New Delhi [India], July 4 (ANI): Jeremy Weeks, head coach of Premier Skills Education Programme, feels more focus needs to be put on grassroots football and not only on the elite and talent to make the sport more popular and competitive in India.
In an exclusive interview with ANI, Weeks was asked about the differences between Indian and English coaching standards, to which he replied: "That there is a focus only on the elite and talent. There needs to be a clearer focus on grassroots football and making the coaching more inclusive and engaging for kids - but still learning at same time."
"This is changing through and standards are improving significantly- as shown by the 60 coaches that attended this week who have been great."
He also stressed that community coaching can play a key role for Indian football.
"In order to have more kids playing grassroots football, we need more coaches at the grassroots level that specialise in community coaching. In turn, we need more Coach Educators to train these new coaches," he said.
When enquired about the development of Indian football in the recent years, the head coach said that passion for the sport is one thing which has been on a rise in the country.
"There is a definite increase in passion for football. India is one of the biggest markets for the Premier League because of the huge support - and the growth of the ISL and the exciting prospect of hosting a World Cup here in September, football has never been so at the forefront of Indian sport," he said.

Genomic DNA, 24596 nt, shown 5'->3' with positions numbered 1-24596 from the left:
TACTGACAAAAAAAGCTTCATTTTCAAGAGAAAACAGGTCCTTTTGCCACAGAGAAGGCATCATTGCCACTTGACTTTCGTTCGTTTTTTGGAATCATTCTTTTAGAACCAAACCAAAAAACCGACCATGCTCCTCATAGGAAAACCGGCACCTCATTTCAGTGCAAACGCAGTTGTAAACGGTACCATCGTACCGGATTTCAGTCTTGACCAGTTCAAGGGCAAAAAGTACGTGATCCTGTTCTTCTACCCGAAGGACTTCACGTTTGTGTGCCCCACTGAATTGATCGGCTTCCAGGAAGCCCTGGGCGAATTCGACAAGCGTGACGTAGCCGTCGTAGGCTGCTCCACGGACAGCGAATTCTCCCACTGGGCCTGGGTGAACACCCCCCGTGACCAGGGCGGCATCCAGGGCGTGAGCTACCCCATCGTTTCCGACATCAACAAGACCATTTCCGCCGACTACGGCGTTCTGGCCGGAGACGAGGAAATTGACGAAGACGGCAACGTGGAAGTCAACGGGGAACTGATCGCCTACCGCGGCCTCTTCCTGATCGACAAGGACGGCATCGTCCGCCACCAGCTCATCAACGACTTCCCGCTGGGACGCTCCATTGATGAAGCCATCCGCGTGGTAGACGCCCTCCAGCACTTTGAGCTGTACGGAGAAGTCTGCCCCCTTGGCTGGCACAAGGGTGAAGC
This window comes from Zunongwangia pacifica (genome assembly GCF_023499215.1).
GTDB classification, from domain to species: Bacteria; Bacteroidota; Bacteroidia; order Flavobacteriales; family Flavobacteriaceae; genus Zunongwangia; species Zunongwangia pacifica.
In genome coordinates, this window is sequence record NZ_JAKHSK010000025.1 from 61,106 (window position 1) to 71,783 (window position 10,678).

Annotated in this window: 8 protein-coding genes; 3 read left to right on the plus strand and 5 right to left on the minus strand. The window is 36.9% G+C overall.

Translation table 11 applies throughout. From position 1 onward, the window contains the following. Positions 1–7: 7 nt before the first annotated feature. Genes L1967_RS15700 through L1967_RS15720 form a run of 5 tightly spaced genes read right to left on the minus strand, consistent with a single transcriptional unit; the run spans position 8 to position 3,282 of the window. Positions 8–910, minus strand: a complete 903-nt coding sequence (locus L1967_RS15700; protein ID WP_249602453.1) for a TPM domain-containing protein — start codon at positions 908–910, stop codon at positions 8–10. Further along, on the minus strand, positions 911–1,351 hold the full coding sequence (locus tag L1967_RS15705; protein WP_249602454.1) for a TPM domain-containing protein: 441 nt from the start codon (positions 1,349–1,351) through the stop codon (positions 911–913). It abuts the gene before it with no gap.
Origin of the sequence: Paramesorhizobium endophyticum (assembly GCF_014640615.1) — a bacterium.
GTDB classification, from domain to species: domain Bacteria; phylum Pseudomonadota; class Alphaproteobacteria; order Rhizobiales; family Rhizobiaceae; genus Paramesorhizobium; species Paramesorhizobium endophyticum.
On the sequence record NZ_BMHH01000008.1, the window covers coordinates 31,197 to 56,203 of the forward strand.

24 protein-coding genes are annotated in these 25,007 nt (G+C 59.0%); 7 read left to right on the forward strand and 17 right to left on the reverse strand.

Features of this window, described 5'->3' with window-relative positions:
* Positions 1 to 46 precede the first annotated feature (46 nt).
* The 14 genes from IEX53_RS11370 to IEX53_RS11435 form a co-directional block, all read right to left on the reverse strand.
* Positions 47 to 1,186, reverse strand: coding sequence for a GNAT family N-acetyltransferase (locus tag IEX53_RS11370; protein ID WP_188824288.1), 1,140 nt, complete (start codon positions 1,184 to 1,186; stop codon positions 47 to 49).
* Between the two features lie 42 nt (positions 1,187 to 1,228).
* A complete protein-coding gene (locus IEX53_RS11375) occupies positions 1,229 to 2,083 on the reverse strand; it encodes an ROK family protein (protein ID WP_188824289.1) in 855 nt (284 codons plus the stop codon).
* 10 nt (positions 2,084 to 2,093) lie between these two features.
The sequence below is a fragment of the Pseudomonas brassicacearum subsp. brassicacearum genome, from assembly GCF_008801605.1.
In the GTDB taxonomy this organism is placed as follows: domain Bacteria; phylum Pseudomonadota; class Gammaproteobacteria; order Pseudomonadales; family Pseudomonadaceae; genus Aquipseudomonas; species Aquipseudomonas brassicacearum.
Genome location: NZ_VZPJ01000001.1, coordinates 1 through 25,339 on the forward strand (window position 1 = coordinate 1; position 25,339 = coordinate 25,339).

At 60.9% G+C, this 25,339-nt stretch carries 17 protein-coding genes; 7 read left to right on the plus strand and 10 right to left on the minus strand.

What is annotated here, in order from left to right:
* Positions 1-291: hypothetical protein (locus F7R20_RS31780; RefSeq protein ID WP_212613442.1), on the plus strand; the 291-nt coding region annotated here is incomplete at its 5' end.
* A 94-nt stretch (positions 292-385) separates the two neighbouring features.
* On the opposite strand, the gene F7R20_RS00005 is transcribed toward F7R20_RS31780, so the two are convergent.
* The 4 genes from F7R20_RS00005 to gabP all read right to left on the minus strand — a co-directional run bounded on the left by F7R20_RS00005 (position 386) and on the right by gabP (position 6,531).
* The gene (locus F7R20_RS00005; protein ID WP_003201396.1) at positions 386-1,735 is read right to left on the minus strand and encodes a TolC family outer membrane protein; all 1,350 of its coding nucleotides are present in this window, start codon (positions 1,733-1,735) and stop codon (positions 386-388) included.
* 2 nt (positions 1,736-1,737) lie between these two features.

"This has led to more young people wanting to play and more people wanting to become coaches. This increase in participation can have a positive impact on the game here in India," he added.
When asked about the shortcomings and the drawbacks of the Indian coaches and trainers, Weeks said that there is a need for Coach Educators- especially female Coach Educators.
"With more Coach Educators, the need for more coaches can be addressed. And especially within the female game, where there is an increase in participation, but still a lack of female coaches and Coach Educators, and in turn a lack of female role models within the game," he said.
"Premier Skills is trying to help change this by training coaches to become Coach Educators to cascade our training to more coaches across India," he added.
India is now ranked among top 100 countries in FIFA Rankings and will soon be hosting the 2017 U-17 World Cup.
And Weeks feel that the pinnacle tournament will definitely be a good experience for all the players involved.
"I am hoping they play England at some point!" he said.
The Premier League established the Premier Skills Education Programme in 2007, in collaboration with the Sports Authority of India and the British Council.
Weeks has been involved with the Premier Skills programme since 2009 and has since led on the development of the syllabus for Premier Skills as well as creating a programme together with the Premier League for Magic Bus, a sports development charity in India.
Since its inception, the programme has travelled to 28 countries. It currently operates in 19 countries from Afghanistan to Zambia across continents. (ANI)